Egyptian faience is a glassy substance (frit) manufactured by the ancient Egyptians. It is the oldest known type of glazed ceramic. It was first developed around 6000 years ago in Mesopotamia, but faience production and quality reached its height in ancient Egypt. Faience is characterised by its bright colours, especially deep turquoise and green. It's surface can vary widely in appearance from glossy and translucent to matt and opaque.
Faience is composed mainly of silica (sand or crushed quartz). It was made by grinding the quartz or sand crystals together with various amounts of sodium, potassium, calcium, magnesium, and copper oxide. The resulting paste was formed into a variety of objects including amulets, beads and figurines which are now some of the most popular Egyptian antiquities for sale. Finally these objects were fired in round, updraft kilns. During this process, the pieces would harden and develop their bright colour which was then finely glazed. It is thought that the Egyptian craftsmen perfected faience in an attempt to imitate turquoise and other precious gemstones.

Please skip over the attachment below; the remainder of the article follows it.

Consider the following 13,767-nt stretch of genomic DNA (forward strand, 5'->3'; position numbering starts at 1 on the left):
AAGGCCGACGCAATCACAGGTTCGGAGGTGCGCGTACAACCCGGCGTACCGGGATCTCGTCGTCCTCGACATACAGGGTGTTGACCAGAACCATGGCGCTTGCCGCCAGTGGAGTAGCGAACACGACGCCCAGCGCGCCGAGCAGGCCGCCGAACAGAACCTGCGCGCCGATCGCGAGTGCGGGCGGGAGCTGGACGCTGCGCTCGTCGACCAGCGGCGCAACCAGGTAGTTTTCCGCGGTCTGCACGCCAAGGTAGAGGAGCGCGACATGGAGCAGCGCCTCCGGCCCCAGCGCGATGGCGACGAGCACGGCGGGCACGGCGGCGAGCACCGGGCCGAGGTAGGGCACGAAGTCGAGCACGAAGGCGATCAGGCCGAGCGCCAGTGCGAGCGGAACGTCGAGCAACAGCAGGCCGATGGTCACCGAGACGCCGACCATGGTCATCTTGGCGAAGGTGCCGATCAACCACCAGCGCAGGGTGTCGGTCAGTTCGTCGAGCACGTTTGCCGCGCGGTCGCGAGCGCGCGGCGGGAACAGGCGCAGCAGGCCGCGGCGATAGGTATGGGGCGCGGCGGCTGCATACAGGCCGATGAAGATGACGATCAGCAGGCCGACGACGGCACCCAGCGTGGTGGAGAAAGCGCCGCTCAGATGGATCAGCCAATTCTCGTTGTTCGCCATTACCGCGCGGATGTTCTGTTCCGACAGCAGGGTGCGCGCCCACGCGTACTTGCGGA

Dimensions: Length 540 mm.
Provenance: Ex. private collection, UK; acquired at UK auction house.